But that same free services model that empowers vulnerable groups and has the potential to eliminate DDoS attacks once and for all means that we at Cloudflare are often not picking our customers; they are picking us. And that comes with its own risk. For every dissenting voice challenging an oppressive regime that signs up for our service, there may also be a bad actor doing things online that are inconsistent with our values.
To reflect that reality, we need an abuse framework that satisfies our goals of expanding access to the global Internet and getting rid of cyberattacks, while also finding ways, both as a company and together with the broader Internet community, to address human rights harms.
Applying the UNGP framework to online activity
As we’ve described before, the UNGPs assign businesses and governments different obligations when it comes to human rights. Governments are required to protect human rights within their territories, taking appropriate steps to prevent, investigate, punish and redress harms. Companies, on the other hand, are expected to respect human rights. That means that companies should conduct due diligence to avoid taking actions that would infringe on the rights of others, and remedy any harms that do occur.
It can be challenging to apply that UNGP protect/respect/remedy framework to online activities. Because the Internet serves as an enabler of a variety of human rights, decisions that alter access to the Internet – from serving a particular market to changing access to particular services – can affect the rights of many different people, sometimes in competing ways.
Access to the Internet is also not typically provided by a single company. When you visit a website online, you’re experiencing the services of many different providers. Just for that single website, there’s probably a website owner who created the website, a website host storing the content, a domain name registrar providing the domain name, a domain name registry running the top level domain like .com or .org, a reverse proxy helping keep the website online in case of attack, a content delivery network improving the efficiency of Internet transmissions, a transit provider transmitting the website content across the Internet, the ISPs delivering the content to the end user, and a browser to make the website’s content intelligible to you.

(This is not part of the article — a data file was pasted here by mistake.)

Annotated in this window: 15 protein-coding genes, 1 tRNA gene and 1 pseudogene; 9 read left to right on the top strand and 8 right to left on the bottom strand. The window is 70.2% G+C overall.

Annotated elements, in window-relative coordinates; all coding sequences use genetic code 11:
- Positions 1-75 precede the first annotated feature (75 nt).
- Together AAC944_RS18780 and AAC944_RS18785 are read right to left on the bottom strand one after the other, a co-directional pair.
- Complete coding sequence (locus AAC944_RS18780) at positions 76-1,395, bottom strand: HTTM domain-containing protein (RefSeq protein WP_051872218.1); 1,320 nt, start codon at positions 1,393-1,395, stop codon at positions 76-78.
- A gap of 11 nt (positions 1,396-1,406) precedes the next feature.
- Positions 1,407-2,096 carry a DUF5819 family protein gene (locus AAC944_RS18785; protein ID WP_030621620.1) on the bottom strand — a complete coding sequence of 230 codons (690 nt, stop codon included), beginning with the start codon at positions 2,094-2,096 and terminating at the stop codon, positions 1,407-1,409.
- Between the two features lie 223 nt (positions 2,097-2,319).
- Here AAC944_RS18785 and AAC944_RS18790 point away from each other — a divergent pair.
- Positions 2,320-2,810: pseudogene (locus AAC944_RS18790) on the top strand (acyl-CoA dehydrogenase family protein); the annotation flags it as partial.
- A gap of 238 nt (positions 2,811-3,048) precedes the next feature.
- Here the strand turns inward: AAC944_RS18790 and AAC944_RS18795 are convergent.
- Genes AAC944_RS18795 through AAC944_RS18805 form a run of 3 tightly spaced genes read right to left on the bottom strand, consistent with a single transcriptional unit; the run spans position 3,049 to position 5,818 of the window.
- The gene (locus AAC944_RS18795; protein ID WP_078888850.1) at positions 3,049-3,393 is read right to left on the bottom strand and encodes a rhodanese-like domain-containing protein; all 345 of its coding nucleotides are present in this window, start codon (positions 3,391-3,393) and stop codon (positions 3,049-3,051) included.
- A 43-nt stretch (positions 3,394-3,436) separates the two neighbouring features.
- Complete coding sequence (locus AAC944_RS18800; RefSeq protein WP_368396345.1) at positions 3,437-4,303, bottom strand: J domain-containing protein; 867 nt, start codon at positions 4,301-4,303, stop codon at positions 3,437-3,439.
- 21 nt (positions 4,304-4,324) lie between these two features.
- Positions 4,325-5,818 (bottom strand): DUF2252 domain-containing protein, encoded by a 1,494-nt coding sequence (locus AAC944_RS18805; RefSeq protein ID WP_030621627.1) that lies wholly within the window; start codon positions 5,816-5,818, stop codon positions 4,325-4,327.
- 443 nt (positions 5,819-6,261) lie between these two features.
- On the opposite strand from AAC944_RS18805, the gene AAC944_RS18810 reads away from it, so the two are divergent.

And that description doesn’t even include the captcha provider that helps make sure the site is visited by humans rather than bots, the open source software developer whose code was used to build the site, the various plugins that enable the site to show video or accept payments, or the many other providers online who might play an important role in your user experience. So our ability to exercise our human rights online is dependent on the actions of many providers, acting as part of an ecosystem to bring us the Internet.
Trying to understand the appropriate role for companies is even more complicated when it comes to questions of online abuse. Online abuse is not generally caused by one of the many infrastructure providers who facilitate access to the Internet; the harm is caused by a third party. Because of the variety of providers mentioned above, a company may have limited options at its disposal to do anything that would help address the online harm in a targeted way, consistent with human rights principles. For example, blocking access to parts of the Internet, or stepping aside to allow a site to be subjected to a cyberattack, has the potential to have profound negative impact on others’ access to the Internet and thus human rights.
To help work through those competing human rights concerns, Cloudflare strives to build processes around online abuse that incorporate human rights principles. Our approach focuses on three recognized human rights principles: (1) fair process for both complainants and users, (2) proportionality, and (3) transparency. And we have engaged, and continue to engage, extensively with human rights focused groups like the Global Network Initiative and the UN’s B-Tech Project, as well as our Project Galileo partners and many other stakeholders, to understand the impact of our policies.
Fair abuse processes – Grievance mechanisms for complainants
Human rights law, and the UNGPs in particular, stress that individuals and communities who are harmed should have mechanisms for remediation of the harm. Those mechanisms – which include both legal processes like going to court and more informal private processes – should be applied equitably and fairly, in a predictable and transparent way. A company like Cloudflare can help by establishing grievance mechanisms that give people an opportunity to raise their concerns about harm, or to challenge deprivation of rights.